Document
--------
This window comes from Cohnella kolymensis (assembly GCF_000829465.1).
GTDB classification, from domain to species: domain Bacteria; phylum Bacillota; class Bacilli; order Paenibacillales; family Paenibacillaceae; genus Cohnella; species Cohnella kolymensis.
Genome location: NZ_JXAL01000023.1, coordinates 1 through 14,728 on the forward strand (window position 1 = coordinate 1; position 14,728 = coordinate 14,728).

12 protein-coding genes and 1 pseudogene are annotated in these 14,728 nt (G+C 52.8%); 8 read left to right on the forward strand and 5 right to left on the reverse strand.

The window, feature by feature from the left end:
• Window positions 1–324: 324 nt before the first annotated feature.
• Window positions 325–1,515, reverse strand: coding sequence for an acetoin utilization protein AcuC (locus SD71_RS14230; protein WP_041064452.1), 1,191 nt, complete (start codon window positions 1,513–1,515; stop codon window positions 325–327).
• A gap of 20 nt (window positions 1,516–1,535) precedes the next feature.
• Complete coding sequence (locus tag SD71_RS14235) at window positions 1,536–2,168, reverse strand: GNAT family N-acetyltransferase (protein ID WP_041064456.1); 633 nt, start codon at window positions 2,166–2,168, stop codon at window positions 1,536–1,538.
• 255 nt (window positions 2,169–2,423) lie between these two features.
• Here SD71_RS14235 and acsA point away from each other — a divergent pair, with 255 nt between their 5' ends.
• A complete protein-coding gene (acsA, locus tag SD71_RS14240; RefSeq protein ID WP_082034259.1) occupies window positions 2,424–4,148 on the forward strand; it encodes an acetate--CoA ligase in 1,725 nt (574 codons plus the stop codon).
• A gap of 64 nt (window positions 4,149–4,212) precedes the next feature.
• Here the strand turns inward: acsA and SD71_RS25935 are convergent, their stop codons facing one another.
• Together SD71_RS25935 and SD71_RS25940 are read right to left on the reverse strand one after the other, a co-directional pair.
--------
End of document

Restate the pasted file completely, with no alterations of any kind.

This window comes from Cohnella kolymensis (assembly GCF_000829465.1).
GTDB classification, from domain to species: domain Bacteria; phylum Bacillota; class Bacilli; order Paenibacillales; family Paenibacillaceae; genus Cohnella; species Cohnella kolymensis.
Genome location: NZ_JXAL01000023.1, coordinates 1 through 14,728 on the forward strand (window position 1 = coordinate 1; position 14,728 = coordinate 14,728).

12 protein-coding genes and 1 pseudogene are annotated in these 14,728 nt (G+C 52.8%); 8 read left to right on the forward strand and 5 right to left on the reverse strand.

The window, feature by feature from the left end:
• Window positions 1–324: 324 nt before the first annotated feature.
• Window positions 325–1,515, reverse strand: coding sequence for an acetoin utilization protein AcuC (locus SD71_RS14230; protein WP_041064452.1), 1,191 nt, complete (start codon window positions 1,513–1,515; stop codon window positions 325–327).
• A gap of 20 nt (window positions 1,516–1,535) precedes the next feature.
• Complete coding sequence (locus tag SD71_RS14235) at window positions 1,536–2,168, reverse strand: GNAT family N-acetyltransferase (protein ID WP_041064456.1); 633 nt, start codon at window positions 2,166–2,168, stop codon at window positions 1,536–1,538.
• 255 nt (window positions 2,169–2,423) lie between these two features.
• Here SD71_RS14235 and acsA point away from each other — a divergent pair, with 255 nt between their 5' ends.
• A complete protein-coding gene (acsA, locus tag SD71_RS14240; RefSeq protein ID WP_082034259.1) occupies window positions 2,424–4,148 on the forward strand; it encodes an acetate--CoA ligase in 1,725 nt (574 codons plus the stop codon).
• A gap of 64 nt (window positions 4,149–4,212) precedes the next feature.
• Here the strand turns inward: acsA and SD71_RS25935 are convergent, their stop codons facing one another.
• Together SD71_RS25935 and SD71_RS25940 are read right to left on the reverse strand one after the other, a co-directional pair.